Posted by Tania Kindersley.
As I skittled through the 487 things which my Google reader said I should read this morning, I stumbled upon something which I thought was such an outrageous piece of good news that I had another Hold the Front Page moment. I was so bullish that I was going to title this post 'In which it turns out we are not fucked after all'. (I apologise for the swear, but it was that good.)
The 2010 Legatum Prosperity Index had come out with its rankings. Dear old Blighty was number 13 out of 110 countries. I thought this was tremendous. We are number 5 in Entrepreneurship and Opportunity, and number 9 in both Governance and Social Capital. Hurrah, I thought, it does not all have to be entropy, all the time.
Digging into the findings (because findings must always be dug into, as any fule no) I discovered even better news. Britain has the fourth largest percentage of people in the world who give to charity. We come second overall in the category of people believing that they can turn to friends or relatives for help, a glorious 96% saying Yes to that question. Grumpy old Britons turn out to have 'very high tolerance for racial and ethnic minorities', and 'extremely high levels of civil liberties'. And the hits just keep on coming: Great Britain has a 'low level of corruption', a 'robust democracy', and a (don't faint) 'highly effective government'.
By this stage, I was almost dancing in the streets. It's Good News Day. Let there be sounding brass. I wondered how the media would cover these astonishing findings. Surely there would be general rejoicing and, perhaps, over at those papers who adore to insist we are all going to three different kinds of hell in twenty-seven handcarts, a tiny mea culpa.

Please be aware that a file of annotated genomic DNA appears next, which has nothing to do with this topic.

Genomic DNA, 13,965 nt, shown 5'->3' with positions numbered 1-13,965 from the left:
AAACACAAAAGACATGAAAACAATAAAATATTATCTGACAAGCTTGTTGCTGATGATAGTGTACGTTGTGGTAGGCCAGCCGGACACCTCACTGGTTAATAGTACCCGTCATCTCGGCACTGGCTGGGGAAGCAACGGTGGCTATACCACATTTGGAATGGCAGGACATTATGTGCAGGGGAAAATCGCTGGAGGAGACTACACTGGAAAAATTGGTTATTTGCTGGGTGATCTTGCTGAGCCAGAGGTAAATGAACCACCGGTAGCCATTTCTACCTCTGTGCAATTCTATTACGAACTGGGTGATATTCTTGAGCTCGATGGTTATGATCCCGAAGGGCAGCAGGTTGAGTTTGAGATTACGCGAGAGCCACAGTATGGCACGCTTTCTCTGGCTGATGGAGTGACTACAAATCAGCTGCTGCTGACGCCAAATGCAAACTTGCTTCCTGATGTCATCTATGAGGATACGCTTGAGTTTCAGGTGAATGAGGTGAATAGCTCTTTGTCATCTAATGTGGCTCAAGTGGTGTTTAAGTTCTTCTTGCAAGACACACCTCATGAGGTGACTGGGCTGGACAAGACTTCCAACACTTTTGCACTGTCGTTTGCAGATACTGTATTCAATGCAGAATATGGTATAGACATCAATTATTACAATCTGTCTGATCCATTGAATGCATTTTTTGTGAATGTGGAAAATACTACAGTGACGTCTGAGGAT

It turns out I rank number one in the world for naivety. Here is the headline over at the Guardian: 'Lord Mandelson: UK's poor place in prosperity league is not indictment of Labour'. I love how Mandy manages to shoehorn himself into the thing, and would expect nothing less from The Prince of Darkness. But 'poor place'? Poor place?
I slunk back to the drawing board, chastened. Clearly, I am misguided and wrong to think that number 13 out of 110 is pretty damn good. Personally, I blame Shakespeare. There is a curious psychological contradiction in the British mind. Because we produced the greatest writer in the world, and because we once ruled the waves, I think we still half believe that we should be number one. We invented cricket, for God's sake. We had The Beatles and The Stones. We bred Churchill and Sir Christopher Wren and Mrs Woolf and Charles Darwin and Hawksmoor and Vanbrugh. From this tiny isle came Jane Austen and Florence Nightingale and Edith Cavell and Alan Turing and Watson and Crick. At the same time, there is the enduring gloomy glass half empty we are all going to the dogs idea that runs through the national psyche like Brighton through a stick of rock. Put these two clashing notions together, and you get the conclusion that number thirteen is rubbish.
The perception twist is also seen in the report itself. For instance, on Safety and Security we rank 23rd, which does not sound that marvellous. Once you read the thing, you see that this number is dragged down by the perception of crime. Only 2% of Britons were assaulted last year, but a staggering 40% do not feel safe walking home alone at night.
I still say it cannot be all bad. I like understated sentences like this: 'There were no casualties from civil or ethnic violence in the UK in 2009'. Or the rather poetic 'Human flight is very low'. Two cheers for low human flight. Despite what you might read in some of the more hysterical tabloids or the antic message boards, the fact is that emigration of 'professionals, intellectuals and the middle class' is the seventh lowest in the world. At least we still have our intellectuals, although historically we do not always love them. (Too clever by half is traditionally one of the most favoured British insults.)
I am going to continue to regard this as a good news moment. I shall go on searching for sunshine if it kills me, whatever naughty Lord Mandelson of Foy and the Guardian headline writers have to say on the matter.
Here is a little symphony in green to celebrate:
Some people of course have far more important things than numbers to think of, like the eating of sticks:
Or the contemplation of first principles:
Or just generally going about their business: